Instructional Design: Are you a grouper (Sandbox) or a sequencer (Leveler)?

organizeOne of the fun things about designing classes is the wide variety of approaches. This is especially prominent in the online environment where in a lot of cases, “anything goes.” One of the number one mistakes many online instructors do when they start building out an online course is they grossly underestimate the value of organization. Not only organizing content for the instructor but for the student. This organization can be come the deciding factor in a students failure or success.


Typically most online courses fall into two categories: grouping and sequencing. Grouping means you organize your work into chunks. Below is a simple outline example

  • Topic 1
    •  Readings
      • Reading 1
      • Reading 2
    • Class/Homework
      • Assignment 1
      • Assignment 2
    • Prove your learning
      • Assessment

This creates a very easy to understand pattern for students. It also groups work together so a student can look at similar content pieces at once. While some online instructors can restrict access to things out of order, in the courses I built as groups I don’t. I never saw a negative impact on letting a student see their homework before it is due.

As a gamer I tend to associate this style of course design to be similar to a sandbox style game (think Minecraft or GTA where there are things to do but in whatever order you want).. Each section can be like a town with objectives within each town to complete. You can jump around and complete them in any order, but you have to jump.


The other approach I like to call sequencing and it looks similar to this:

  • Topic 1
    • Reading 1
    • Assignment 1
    • Reading 2
    • Assignment 2
    • Assessment

In this example things are pre set in a specific order, and typically students are restricted to going in that order only. This restricts students from jumping around but does provide them with a followable path. This is more like a shooter style (shmup), or “on rails” game where you have a start and an end and a specific approach.

Now the question comes where you say “Well, which one is best?” While it looks simple this can be an incredibly complicated question that will have an impact on the success of your students.

The grouping approach has a major benefit of being open. I love as a student the ability to jump from thing to thing. Being able to run ahead and do homework maybe even before doing the readings can be a fun adventure in doing your own research. However, in an online environment I tend to be highly self motivated. Non-self motivated students and/or first time onliners may find themselves hopelessly lost and overwhelmed with managing their own workload.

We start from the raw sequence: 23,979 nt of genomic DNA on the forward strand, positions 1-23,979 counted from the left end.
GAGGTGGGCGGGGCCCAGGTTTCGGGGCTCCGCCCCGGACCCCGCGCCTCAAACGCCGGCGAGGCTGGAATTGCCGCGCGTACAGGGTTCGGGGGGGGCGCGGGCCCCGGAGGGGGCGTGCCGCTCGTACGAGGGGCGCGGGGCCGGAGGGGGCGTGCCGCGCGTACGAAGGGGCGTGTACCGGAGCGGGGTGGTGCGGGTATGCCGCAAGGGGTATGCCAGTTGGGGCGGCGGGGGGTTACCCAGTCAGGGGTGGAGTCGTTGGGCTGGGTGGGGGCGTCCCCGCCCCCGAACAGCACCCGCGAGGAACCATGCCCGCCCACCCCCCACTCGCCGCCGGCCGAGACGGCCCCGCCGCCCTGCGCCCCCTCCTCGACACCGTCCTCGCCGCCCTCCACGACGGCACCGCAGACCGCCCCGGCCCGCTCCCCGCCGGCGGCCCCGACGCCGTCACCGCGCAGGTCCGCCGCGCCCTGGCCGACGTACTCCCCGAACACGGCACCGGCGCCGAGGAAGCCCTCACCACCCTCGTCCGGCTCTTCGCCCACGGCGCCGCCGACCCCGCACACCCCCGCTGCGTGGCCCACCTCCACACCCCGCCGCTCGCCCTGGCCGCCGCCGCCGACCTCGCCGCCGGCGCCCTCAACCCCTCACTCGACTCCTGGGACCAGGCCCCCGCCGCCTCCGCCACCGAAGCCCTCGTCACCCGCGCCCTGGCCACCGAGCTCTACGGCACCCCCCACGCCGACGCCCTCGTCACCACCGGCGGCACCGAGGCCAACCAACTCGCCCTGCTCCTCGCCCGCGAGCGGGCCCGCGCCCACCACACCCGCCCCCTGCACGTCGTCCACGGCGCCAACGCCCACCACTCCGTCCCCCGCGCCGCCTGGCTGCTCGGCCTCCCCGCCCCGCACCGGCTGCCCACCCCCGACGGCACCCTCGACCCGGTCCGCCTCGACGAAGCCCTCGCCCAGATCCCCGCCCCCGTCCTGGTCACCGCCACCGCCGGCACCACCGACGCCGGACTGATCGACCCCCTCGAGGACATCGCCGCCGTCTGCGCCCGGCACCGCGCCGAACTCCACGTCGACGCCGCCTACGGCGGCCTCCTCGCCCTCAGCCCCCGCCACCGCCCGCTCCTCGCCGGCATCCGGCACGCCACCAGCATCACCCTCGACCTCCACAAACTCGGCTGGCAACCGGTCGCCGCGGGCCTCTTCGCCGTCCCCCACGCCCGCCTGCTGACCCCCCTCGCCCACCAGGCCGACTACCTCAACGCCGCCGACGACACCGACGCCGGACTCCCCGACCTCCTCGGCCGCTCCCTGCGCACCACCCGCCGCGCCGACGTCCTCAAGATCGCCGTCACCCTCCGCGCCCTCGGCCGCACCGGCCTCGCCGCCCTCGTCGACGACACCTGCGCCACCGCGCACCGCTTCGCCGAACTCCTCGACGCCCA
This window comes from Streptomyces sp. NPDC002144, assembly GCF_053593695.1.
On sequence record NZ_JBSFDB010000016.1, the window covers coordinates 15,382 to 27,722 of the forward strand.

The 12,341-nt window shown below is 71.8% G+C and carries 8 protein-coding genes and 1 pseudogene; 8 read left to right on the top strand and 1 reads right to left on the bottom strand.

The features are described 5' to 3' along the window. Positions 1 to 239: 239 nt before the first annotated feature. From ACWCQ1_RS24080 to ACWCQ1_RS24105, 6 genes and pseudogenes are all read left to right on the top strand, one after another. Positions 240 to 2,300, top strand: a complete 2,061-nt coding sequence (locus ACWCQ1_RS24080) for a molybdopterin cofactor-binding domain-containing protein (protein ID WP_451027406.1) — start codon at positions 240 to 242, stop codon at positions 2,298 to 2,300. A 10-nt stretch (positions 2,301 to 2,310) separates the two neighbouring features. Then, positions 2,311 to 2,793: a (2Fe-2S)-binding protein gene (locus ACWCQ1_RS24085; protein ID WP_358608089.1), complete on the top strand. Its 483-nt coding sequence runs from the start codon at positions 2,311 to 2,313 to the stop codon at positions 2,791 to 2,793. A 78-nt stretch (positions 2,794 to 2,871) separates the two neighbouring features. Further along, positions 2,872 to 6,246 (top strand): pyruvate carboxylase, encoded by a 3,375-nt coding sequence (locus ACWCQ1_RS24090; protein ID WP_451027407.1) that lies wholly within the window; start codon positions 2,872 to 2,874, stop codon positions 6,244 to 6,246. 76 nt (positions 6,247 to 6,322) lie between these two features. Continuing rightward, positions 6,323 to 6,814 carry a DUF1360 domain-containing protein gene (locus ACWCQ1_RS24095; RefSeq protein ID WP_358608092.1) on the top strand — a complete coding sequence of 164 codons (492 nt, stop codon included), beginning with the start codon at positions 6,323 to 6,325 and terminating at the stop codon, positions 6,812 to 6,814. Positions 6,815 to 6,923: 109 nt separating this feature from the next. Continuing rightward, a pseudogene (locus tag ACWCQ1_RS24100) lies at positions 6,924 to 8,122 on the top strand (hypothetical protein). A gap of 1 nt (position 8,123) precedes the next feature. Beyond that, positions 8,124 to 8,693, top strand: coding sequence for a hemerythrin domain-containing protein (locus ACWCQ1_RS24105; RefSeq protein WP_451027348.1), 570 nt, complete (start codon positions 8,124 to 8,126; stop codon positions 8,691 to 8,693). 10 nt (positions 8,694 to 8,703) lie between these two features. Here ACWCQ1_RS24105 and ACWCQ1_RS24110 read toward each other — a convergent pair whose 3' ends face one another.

It also can turn into a jump around festival that can be very frustrating. I hate having to sit through reading a 20 page .pdf followed by another, then I have to answer questions on the first. Yes it forces me to take notes, but my mind tends to have the most activity about a piece of content right after I read it. Having something in the middle can be super frustrating.

Sequencing is nice since it takes some of the guess work out of the picture and provides students with a clear path. You can also put work right next to readings or content which means students can respond quickly. For less self motivated students and first time online learners this can be a great approach.

For years I was always a grouping champion and tended to hate on courses with rigid sequential control. However, over the years I’ve come to enjoy and advocate for sequencing. Some courses are highly chaotic and in an online environment that pathway can be a lifesaver when it comes to turning in content on time.

So to summarize. Course design tends to (these are not the only choices) fall into two types of categories. One (grouping) allows for students to complete work in the order they choose while the other (sequencing) goes in a very specific order. There is no “right” solution and really it comes down to what you as the instructor is comfortable but you have to keep in mind it’s the students that really matter here. If you have younger students it might be better to have some sequencing. If it’s the 5th course in an online degree program maybe open it up a bit more.



2 comments on “Instructional Design: Are you a grouper (Sandbox) or a sequencer (Leveler)?

  1. Interesting discussion on the different paths you can set for a course. A learner analysis is probably useful in determining how structured the course should be. The subject matter is also an important ingredient. Personally, I sometimes enjoy both styles..

    • Thanks for the comment Justin! I do agree having a a baseline for your students is great. Sometimes time plays a factor in that since you may not have your students until then. Personally I’ve always used the 4MAT learning styles test which I have found to be a little less cumbersome than the BMS, plus I find it really accurate.

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